MIDLAND, Texas - Scott Dufford's wife loves to tell the story. It was 1993, and her wildcatter husband who had left his job at Marathon Oil to venture out on his own had been drilling well after well. Eight, nine, 10 of them by now. All dry as the dusty, parched terrain here where trees have to be imported and lawns have been known to be spray-painted in pursuit of the elusive yet fiercely coveted green.
Dufford came home one night and told his wife to use whatever was in the pantry; they couldn't afford any more groceries. She called her father, a house painter in Findlay, Ohio, and asked if he would hire Scott as an assistant. She cried all night.
But Dufford stuck with Midland and all its promise. And the next time out in the hot West Texas oil patch - and the time after that and the time after that - he hit oil in 1993. Lots of it. So much so that in 1997, three years shy of turning 40, Dufford sold his company for $58 million. He bought into a real estate company, another drilling company, a professional hockey team in Lubbock, and a dot-com. His wife decorated his office on the 17th floor of the tallest building in Midland (which he now owns with partners) - in haute Western.
Sitting on a deerskin chair in front of an elk antler lamp, Dufford believes he is precisely what George W. Bush has in mind when the Republican presidential candidate talks about the values of hard work, determination and endless opportunity that define Midland, Bush's childhood home.
"Nearly anything is possible with hard work," says Dufford, who is contemplating elective office. "That's Midland values."
Bush, who spent his grade school days making mischief and playing ball in this conservative, energetic town - and returned here after his gold-plated East Coast education hoping to echo his father's success in the oil business - has often said that to understand him, one must understand Midland and its optimistic attitudes.
"In Midland, Texas, where I grew up, the town motto was `The sky is the limit,'" Bush said in his acceptance speech at the Republican convention this summer. "There was a restless energy, a basic conviction that, with hard work, anybody could succeed and everybody deserved a chance."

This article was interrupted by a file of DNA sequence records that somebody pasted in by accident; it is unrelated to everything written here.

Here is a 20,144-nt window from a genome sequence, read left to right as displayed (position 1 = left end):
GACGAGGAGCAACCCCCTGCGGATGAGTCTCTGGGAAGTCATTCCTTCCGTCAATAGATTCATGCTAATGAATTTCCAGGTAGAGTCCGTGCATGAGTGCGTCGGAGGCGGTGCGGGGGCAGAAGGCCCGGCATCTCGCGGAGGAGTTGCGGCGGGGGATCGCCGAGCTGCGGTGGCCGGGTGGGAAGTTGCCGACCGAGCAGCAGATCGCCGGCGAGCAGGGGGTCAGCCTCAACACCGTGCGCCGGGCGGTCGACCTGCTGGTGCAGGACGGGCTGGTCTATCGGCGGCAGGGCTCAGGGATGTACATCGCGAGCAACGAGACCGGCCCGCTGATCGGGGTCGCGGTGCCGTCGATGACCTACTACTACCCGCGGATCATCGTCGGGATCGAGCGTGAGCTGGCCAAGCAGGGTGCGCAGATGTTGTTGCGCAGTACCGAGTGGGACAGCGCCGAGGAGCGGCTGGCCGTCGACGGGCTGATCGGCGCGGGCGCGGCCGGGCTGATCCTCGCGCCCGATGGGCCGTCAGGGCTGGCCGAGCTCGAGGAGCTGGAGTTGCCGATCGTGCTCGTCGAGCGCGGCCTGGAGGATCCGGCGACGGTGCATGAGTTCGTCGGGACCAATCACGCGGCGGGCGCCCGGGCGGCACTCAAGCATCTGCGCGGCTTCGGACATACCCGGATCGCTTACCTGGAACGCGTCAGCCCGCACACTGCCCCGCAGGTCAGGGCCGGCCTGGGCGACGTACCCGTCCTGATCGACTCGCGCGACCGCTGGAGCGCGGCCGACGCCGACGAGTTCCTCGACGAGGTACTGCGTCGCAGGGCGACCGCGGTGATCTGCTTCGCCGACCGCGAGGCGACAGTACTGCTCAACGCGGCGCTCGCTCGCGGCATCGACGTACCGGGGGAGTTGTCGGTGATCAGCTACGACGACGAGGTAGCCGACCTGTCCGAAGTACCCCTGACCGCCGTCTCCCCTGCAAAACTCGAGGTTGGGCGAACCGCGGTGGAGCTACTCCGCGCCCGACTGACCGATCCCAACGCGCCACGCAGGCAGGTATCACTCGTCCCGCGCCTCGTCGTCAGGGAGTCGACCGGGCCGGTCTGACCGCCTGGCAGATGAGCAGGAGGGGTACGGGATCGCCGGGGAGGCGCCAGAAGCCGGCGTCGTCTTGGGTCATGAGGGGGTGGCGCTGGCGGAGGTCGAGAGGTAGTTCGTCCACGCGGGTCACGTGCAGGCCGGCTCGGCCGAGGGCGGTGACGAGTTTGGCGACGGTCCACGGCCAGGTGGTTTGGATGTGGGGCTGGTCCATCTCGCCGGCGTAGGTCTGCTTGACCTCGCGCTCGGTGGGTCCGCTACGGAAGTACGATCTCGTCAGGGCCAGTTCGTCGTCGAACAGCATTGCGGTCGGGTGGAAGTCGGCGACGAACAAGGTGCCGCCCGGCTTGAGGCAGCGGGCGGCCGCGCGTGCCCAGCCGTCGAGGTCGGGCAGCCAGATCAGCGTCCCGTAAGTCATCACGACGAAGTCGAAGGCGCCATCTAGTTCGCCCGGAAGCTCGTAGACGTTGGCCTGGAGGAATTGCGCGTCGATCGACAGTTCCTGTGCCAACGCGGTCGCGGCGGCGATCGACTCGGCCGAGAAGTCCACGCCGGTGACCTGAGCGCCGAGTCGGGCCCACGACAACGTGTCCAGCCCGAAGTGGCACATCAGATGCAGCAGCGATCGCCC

But the values of this isolated, oil-driven community of 100,000 in the heart of the Permian Basin, a plane ride away from the nearest big city or body of water, appear far more complex than the idyllic, color-blind land of Little League, backyard barbecues and opportunity for all that Bush considers the bedrock of his character.
Like many Southern towns of country clubs and debutante balls, this home to whites, an ever-growing population of Hispanics and a small number of African-Americans was once rigidly segregated. Even today, its handling of racial issues sometimes becomes as tangled as the giant tumbleweeds that roll through town.
Its time-frozen quality that is so endearing at Rexall's 1950s-style soda fountain - and as planes land with flight attendants tee-heeing, "Welcome to Midland; set your watches for 1957" - also threatens to stymie efforts at economic development and diversity.
And with the fabric of the community soaked in the boom-and-bust cycle of oil, the Midlander's quest, like much of his worth and value, has always been tied to the other fiercely coveted green.
"We came here to get rich," says David Cockrell, one of the dozens of oilmen who stream into the linoleum-floored Main Street Diner every morning, flipping their cell phones onto the table alongside their gravy-covered plates of fried eggs, sausage and biscuits.
From Midland's unlikely downtown of shiny, sleek skyscrapers that jut out of the region's vast, flat barrenness like a corporate Oz, it is easy to see the reflection of many of Bush's beliefs. Hard work, self-reliance, giving back to the community and disdain for government are more than the ethic here. They are like a cult.
It is also easy to see why Midlanders often point out the friendly people and lack of traffic as drawing cards. Midway between Fort Worth and El Paso - hence the name Midland - the community sits amid a baked brown landscape of mesquite and sagebrush where the brick ranch homes are surrounded, not by white picket fences, but by cinder-block walls that keep out debris during sandstorms.
Of course, the chief draw, the one that lured George H. W. Bush and his family, and people from all over the globe in the 1950s, was the promise of a fast fortune in oil.
"It was a paradise for ambition," says P. D. Sams, a husky-voiced oil executive who came to Midland in 1951.